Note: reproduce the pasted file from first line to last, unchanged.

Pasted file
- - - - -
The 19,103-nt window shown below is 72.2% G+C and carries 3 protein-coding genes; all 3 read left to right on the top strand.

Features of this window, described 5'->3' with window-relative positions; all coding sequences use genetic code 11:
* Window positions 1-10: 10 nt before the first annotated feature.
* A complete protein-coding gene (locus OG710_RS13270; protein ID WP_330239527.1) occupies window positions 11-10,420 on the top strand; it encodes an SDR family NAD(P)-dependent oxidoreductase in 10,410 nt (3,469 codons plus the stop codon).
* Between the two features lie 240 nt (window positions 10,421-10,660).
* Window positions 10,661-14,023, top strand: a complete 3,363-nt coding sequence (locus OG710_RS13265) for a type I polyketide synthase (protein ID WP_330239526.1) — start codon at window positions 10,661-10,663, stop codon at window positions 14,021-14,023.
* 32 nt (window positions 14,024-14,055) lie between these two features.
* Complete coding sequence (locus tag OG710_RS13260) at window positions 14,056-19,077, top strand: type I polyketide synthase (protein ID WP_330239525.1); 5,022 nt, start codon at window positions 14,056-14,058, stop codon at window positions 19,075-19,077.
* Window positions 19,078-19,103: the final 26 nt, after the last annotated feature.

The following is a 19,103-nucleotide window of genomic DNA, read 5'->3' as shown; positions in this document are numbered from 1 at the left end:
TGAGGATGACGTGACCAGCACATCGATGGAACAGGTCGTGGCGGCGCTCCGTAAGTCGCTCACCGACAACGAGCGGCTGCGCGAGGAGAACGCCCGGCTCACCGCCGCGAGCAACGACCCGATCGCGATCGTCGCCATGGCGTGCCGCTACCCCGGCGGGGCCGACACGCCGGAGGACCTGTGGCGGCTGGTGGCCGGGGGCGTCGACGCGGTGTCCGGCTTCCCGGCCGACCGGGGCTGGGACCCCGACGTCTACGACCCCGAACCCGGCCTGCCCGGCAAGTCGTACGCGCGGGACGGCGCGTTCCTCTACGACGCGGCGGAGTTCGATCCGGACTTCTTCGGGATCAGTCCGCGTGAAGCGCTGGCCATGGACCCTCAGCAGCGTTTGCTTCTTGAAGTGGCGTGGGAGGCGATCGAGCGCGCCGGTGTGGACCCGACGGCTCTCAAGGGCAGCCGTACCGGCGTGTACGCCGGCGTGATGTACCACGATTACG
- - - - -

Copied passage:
The 19,103-nt window shown below is 72.2% G+C and carries 3 protein-coding genes; all 3 read left to right on the top strand.

Features of this window, described 5'->3' with window-relative positions; all coding sequences use genetic code 11:
* Window positions 1-10: 10 nt before the first annotated feature.
* A complete protein-coding gene (locus OG710_RS13270; protein ID WP_330239527.1) occupies window positions 11-10,420 on the top strand; it encodes an SDR family NAD(P)-dependent oxidoreductase in 10,410 nt (3,469 codons plus the stop codon).
* Between the two features lie 240 nt (window positions 10,421-10,660).
* Window positions 10,661-14,023, top strand: a complete 3,363-nt coding sequence (locus OG710_RS13265) for a type I polyketide synthase (protein ID WP_330239526.1) — start codon at window positions 10,661-10,663, stop codon at window positions 14,021-14,023.
* 32 nt (window positions 14,024-14,055) lie between these two features.
* Complete coding sequence (locus tag OG710_RS13260) at window positions 14,056-19,077, top strand: type I polyketide synthase (protein ID WP_330239525.1); 5,022 nt, start codon at window positions 14,056-14,058, stop codon at window positions 19,075-19,077.
* Window positions 19,078-19,103: the final 26 nt, after the last annotated feature.

The following is a 19,103-nucleotide window of genomic DNA, read 5'->3' as shown; positions in this document are numbered from 1 at the left end:
TGAGGATGACGTGACCAGCACATCGATGGAACAGGTCGTGGCGGCGCTCCGTAAGTCGCTCACCGACAACGAGCGGCTGCGCGAGGAGAACGCCCGGCTCACCGCCGCGAGCAACGACCCGATCGCGATCGTCGCCATGGCGTGCCGCTACCCCGGCGGGGCCGACACGCCGGAGGACCTGTGGCGGCTGGTGGCCGGGGGCGTCGACGCGGTGTCCGGCTTCCCGGCCGACCGGGGCTGGGACCCCGACGTCTACGACCCCGAACCCGGCCTGCCCGGCAAGTCGTACGCGCGGGACGGCGCGTTCCTCTACGACGCGGCGGAGTTCGATCCGGACTTCTTCGGGATCAGTCCGCGTGAAGCGCTGGCCATGGACCCTCAGCAGCGTTTGCTTCTTGAAGTGGCGTGGGAGGCGATCGAGCGCGCCGGTGTGGACCCGACGGCTCTCAAGGGCAGCCGTACCGGCGTGTACGCCGGCGTGATGTACCACGATTACG